Toolbox Talk – Hand Arm Vibration

Hand-Arm Vibration Syndrome (HAVS) is the medical term for symptoms caused by vibration damages that may occur in the fingers, hands and arms when working with vibrating tools or machinery. Vibration injuries are divided into three subgroups: neurological disorders, vascular and musculoskeletal.

Hazards:

  • Damage to blood vessels, nerves, tendons ligaments, muscles and bones.
  • Tingling, pins and needles, loss of feeling in the fingers, pain and throbbing in the fingers, loss of manual dexterity, painful joints and particular pain in cold and wet weather.
  • Carpal tunnel syndrome
  • Irreversible damage causing permanent pain and loss of ability for the rest of lives.
  • Unable to do up buttons, tie shoelaces, open a beer or undertake many simple everyday tasks.
  • The symptoms may start as tingling in the hand, but will develop and worsen with continued exposure.
  • For someone who smokes – this can limit blood circulation.

Health and safety points:

How do we know the trigger time limits for the tools we use?

  • The vibration levels, max times and points per hour are recorded within the RAMS.  Site Posters are available.
  • If the tool is not listed, contact the supplier or your supervisor for the information.
  • The times for each tool add up.  When you reach the limit for one tool, you cannot use a different one.
  • We are using  the points system with 2 Action Levels:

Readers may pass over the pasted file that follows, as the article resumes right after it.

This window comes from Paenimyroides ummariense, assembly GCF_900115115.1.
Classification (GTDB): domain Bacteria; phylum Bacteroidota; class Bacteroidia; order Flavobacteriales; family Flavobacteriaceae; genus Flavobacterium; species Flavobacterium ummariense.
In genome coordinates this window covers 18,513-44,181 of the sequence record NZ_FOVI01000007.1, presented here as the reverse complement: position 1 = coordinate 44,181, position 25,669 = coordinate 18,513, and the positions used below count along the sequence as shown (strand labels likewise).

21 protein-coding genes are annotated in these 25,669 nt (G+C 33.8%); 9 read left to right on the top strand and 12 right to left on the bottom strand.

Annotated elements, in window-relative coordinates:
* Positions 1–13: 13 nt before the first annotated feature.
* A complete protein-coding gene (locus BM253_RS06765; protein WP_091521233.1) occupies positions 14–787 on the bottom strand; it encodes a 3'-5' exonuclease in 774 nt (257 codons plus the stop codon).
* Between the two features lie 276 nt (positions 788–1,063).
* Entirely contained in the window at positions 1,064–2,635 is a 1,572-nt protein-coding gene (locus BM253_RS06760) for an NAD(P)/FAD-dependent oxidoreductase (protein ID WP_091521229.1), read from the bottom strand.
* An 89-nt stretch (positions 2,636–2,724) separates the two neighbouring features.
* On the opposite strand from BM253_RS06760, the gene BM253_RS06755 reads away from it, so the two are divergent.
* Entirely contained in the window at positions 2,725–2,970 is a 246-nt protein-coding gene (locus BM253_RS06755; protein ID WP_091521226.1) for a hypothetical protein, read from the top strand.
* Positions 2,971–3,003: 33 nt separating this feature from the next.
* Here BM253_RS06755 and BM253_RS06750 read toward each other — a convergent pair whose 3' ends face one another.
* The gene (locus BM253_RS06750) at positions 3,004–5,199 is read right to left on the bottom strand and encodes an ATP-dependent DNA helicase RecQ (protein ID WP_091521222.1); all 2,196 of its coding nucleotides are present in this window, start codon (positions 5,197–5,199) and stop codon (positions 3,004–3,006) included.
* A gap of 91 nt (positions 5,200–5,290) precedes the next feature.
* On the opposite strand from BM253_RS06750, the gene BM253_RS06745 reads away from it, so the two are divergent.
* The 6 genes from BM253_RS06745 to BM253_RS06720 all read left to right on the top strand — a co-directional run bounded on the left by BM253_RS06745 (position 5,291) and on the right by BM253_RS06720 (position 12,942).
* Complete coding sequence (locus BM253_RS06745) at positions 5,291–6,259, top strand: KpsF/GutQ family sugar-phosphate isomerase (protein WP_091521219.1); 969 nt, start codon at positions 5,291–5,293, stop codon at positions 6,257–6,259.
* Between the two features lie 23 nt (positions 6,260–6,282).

• Exposure Action Value = 100 points. This is the limit we have implemented. It is not a target.
  • Exposure Limit Value = 400 points.  This is the legal limit.  Company policy is we do not allow operatives to exceed 100 points.

 

 

What else can we do?

  • Use an alternative such as a machine attachment, remote control compactor (rammax) or use jig.
  • Use the most suitable tool for the job.
  • Check the tools to their vibration levels.
  • Maintain good blood flow through the hands and fingers by keeping them warm.
  • Give up smoking; this will also reduce your risk of other occupation ill health, such as silicosis.
  • Exercise hands regularly.
  • Wear gloves to keep hands warm in cold conditions and when using tools.
  • Report tools which produce high levels of vibration.
  • Try to avoid long periods of using equipment without a break – short bursts are better
  • Swap between tasks that involve vibration and those that don’t. Massage your hands and fingers, keep your hands warm in cold weather and make sure your protective gloves fit properly.
  • Rotate task between trained operatives.
  • Keep your tools and machines including consumables in good working order
  • Should you experience the symptoms of HAV syndrome consult your supervisor and report it to HR.
  • Keep a record of how long you use the tools for.  

 

 

 

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